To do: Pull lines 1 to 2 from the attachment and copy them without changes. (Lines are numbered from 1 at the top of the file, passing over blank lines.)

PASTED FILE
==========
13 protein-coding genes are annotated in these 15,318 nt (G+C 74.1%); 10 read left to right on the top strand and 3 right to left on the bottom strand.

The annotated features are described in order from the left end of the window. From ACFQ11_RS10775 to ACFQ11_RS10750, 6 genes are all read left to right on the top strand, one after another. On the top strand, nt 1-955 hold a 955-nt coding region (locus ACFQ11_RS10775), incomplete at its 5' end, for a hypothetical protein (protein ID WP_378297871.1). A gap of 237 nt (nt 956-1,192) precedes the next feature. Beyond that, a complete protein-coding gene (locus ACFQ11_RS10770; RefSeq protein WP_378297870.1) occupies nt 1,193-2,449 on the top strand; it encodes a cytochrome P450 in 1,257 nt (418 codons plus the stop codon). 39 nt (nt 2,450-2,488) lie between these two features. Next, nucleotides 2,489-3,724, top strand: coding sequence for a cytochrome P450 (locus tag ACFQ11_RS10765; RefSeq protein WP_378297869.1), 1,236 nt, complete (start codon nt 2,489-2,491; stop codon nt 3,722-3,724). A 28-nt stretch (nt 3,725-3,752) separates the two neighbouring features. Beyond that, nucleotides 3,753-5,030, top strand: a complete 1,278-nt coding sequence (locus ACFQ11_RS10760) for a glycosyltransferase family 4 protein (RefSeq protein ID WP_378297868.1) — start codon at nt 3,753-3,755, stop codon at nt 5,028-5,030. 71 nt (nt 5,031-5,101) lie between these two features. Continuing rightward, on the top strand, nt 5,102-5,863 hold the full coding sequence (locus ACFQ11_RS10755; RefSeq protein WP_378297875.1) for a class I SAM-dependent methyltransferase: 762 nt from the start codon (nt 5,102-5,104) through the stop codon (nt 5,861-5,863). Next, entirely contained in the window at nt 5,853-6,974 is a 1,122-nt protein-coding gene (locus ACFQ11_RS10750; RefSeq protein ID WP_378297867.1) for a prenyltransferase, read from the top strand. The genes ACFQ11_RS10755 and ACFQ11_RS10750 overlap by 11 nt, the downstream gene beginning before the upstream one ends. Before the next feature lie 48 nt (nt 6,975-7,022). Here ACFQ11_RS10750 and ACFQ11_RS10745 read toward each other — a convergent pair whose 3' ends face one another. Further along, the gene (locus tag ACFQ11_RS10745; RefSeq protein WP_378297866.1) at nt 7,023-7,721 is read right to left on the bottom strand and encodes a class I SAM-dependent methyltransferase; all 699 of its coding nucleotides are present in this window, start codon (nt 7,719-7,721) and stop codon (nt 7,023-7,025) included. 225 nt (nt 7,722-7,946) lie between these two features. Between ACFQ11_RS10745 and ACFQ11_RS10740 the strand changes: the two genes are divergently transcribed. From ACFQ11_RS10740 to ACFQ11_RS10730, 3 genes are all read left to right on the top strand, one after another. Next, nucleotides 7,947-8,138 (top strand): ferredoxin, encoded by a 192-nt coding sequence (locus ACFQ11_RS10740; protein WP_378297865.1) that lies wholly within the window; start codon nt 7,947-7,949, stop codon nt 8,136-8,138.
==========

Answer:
13 protein-coding genes are annotated in these 15,318 nt (G+C 74.1%); 10 read left to right on the top strand and 3 right to left on the bottom strand.

The annotated features are described in order from the left end of the window. From ACFQ11_RS10775 to ACFQ11_RS10750, 6 genes are all read left to right on the top strand, one after another. On the top strand, nt 1-955 hold a 955-nt coding region (locus ACFQ11_RS10775), incomplete at its 5' end, for a hypothetical protein (protein ID WP_378297871.1). A gap of 237 nt (nt 956-1,192) precedes the next feature. Beyond that, a complete protein-coding gene (locus ACFQ11_RS10770; RefSeq protein WP_378297870.1) occupies nt 1,193-2,449 on the top strand; it encodes a cytochrome P450 in 1,257 nt (418 codons plus the stop codon). 39 nt (nt 2,450-2,488) lie between these two features. Next, nucleotides 2,489-3,724, top strand: coding sequence for a cytochrome P450 (locus tag ACFQ11_RS10765; RefSeq protein WP_378297869.1), 1,236 nt, complete (start codon nt 2,489-2,491; stop codon nt 3,722-3,724). A 28-nt stretch (nt 3,725-3,752) separates the two neighbouring features. Beyond that, nucleotides 3,753-5,030, top strand: a complete 1,278-nt coding sequence (locus ACFQ11_RS10760) for a glycosyltransferase family 4 protein (RefSeq protein ID WP_378297868.1) — start codon at nt 3,753-3,755, stop codon at nt 5,028-5,030. 71 nt (nt 5,031-5,101) lie between these two features. Continuing rightward, on the top strand, nt 5,102-5,863 hold the full coding sequence (locus ACFQ11_RS10755; RefSeq protein WP_378297875.1) for a class I SAM-dependent methyltransferase: 762 nt from the start codon (nt 5,102-5,104) through the stop codon (nt 5,861-5,863). Next, entirely contained in the window at nt 5,853-6,974 is a 1,122-nt protein-coding gene (locus ACFQ11_RS10750; RefSeq protein ID WP_378297867.1) for a prenyltransferase, read from the top strand. The genes ACFQ11_RS10755 and ACFQ11_RS10750 overlap by 11 nt, the downstream gene beginning before the upstream one ends. Before the next feature lie 48 nt (nt 6,975-7,022). Here ACFQ11_RS10750 and ACFQ11_RS10745 read toward each other — a convergent pair whose 3' ends face one another. Further along, the gene (locus tag ACFQ11_RS10745; RefSeq protein WP_378297866.1) at nt 7,023-7,721 is read right to left on the bottom strand and encodes a class I SAM-dependent methyltransferase; all 699 of its coding nucleotides are present in this window, start codon (nt 7,719-7,721) and stop codon (nt 7,023-7,025) included. 225 nt (nt 7,722-7,946) lie between these two features. Between ACFQ11_RS10745 and ACFQ11_RS10740 the strand changes: the two genes are divergently transcribed. From ACFQ11_RS10740 to ACFQ11_RS10730, 3 genes are all read left to right on the top strand, one after another. Next, nucleotides 7,947-8,138 (top strand): ferredoxin, encoded by a 192-nt coding sequence (locus ACFQ11_RS10740; protein WP_378297865.1) that lies wholly within the window; start codon nt 7,947-7,949, stop codon nt 8,136-8,138.